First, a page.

Ever since Saltillo’s debut album released in 2006, fans have craved more of his unique music. The mind behind Saltillo, (Menton J. Matthews III), weaves together urban beats, sound bytes, and classic orchestra to create a distinctive form of trip-hop. This unusual style made him renown among fans of the genre. As the years flew by, it was beginning to look like Matthews might not make more music. Fans began to accept Ganglion as Saltillo’s first and last album.
Then this February, Monocyte was released and swiftly devoured by his fans. It was intended to be a soundtrack to Matthews’ comic book series of the same name. But the question still loomed: Would Saltillo’s sophomore album be a disappointment compared to his debut?
Monocyte opens with “Abeo,” a track that can be best described as a miasma of despair. Haunting strings are incorporated with long droning notes and a distorted dialogue about death to create a rather terrifying beginning to the album. It sets the dark, sometimes downright morbid tone that continues throughout the album.
Unlike Ganglion, which had a much more classically beautiful sound, Monocyte combines distorted industrial beats with dramatic, high-note string music. Audio samples that deal with questions of existence and mortality are then integrated in, creating unique compositions that are a feast for the ears.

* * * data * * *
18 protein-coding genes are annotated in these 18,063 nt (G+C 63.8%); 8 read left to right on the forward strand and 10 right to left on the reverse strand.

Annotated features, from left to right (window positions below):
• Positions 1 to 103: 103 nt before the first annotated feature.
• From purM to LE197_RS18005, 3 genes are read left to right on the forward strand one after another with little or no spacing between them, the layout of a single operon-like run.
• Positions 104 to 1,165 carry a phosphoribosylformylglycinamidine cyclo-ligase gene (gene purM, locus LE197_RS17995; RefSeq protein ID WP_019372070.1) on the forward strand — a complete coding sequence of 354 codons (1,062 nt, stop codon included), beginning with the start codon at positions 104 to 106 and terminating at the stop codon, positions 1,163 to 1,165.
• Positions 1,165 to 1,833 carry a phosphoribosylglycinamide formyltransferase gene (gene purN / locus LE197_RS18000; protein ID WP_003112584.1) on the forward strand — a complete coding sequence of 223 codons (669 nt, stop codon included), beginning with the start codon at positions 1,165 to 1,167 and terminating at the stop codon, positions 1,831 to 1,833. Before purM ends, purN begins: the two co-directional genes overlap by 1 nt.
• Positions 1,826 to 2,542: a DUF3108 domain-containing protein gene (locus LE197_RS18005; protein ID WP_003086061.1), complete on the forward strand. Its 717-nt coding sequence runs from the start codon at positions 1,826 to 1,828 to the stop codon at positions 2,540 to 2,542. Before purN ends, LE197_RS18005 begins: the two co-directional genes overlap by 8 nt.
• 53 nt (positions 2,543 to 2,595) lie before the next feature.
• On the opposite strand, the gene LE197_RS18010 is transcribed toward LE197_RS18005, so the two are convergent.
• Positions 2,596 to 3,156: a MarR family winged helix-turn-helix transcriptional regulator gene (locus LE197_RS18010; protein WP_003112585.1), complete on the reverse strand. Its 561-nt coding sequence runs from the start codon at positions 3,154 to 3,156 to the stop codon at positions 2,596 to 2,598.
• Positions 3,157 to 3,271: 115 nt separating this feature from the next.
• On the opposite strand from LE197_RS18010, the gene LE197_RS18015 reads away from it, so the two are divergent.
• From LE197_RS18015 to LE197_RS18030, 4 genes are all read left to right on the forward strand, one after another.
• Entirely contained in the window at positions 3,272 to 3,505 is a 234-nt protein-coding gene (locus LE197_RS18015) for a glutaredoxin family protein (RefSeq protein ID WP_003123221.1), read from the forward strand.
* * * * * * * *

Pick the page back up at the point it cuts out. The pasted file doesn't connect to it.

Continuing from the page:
The album is incredibly atmospheric, with each track carrying its own mood. All of these bleed into one another, painting a macabre picture that can sometimes be overwhelming. Grainy beats evoke the futuristic setting of the comic book, while dramatic orchestral elements provide dark beauty and kinetic energy. Tracks like “Proxy” and “Forced Vision” take advantage of the stark contrast between the electronic and classical components to build up power and emotion into the song.
The mixed sound samples also help emphasize the individualistic moods of each track. No song uses the sound bytes better than “I Hate You,” where a man discusses the human fear of being mocked, followed by exaggerated, warped samples of a crowd laughing. The result is a morbid mixture that I would expect to find on the soundtrack for a psychological thriller.
Sarah Matthews, the female vocalist from Ganglion, is still present in Monocyte, but her role is much more understated than in Saltillo’s debut. Though her voice retains that beautifully sorrowful quality to it, a new sense of desperation seems to find its way into her voice, fitting the mood of the new album. She is only used in the two quieter tracks, and her voice soothes the intensity of the music. However, these songs still fit into the overarching picture Saltillo paints with Monocyte. These lulls are needed between the other emotionally tumultuous songs to keep the listener from becoming exhausted.
Though Monocyte is meant to be a soundtrack for a comic book, the album stands alone as an individual work. While it has a markedly darker tone than Ganglion, it does not deviate from Saltillo’s unique style. It shows a new face to an already innovative artist. This is an undoubtedly a good thing — even if this new face is twisted and difficult to look upon at times.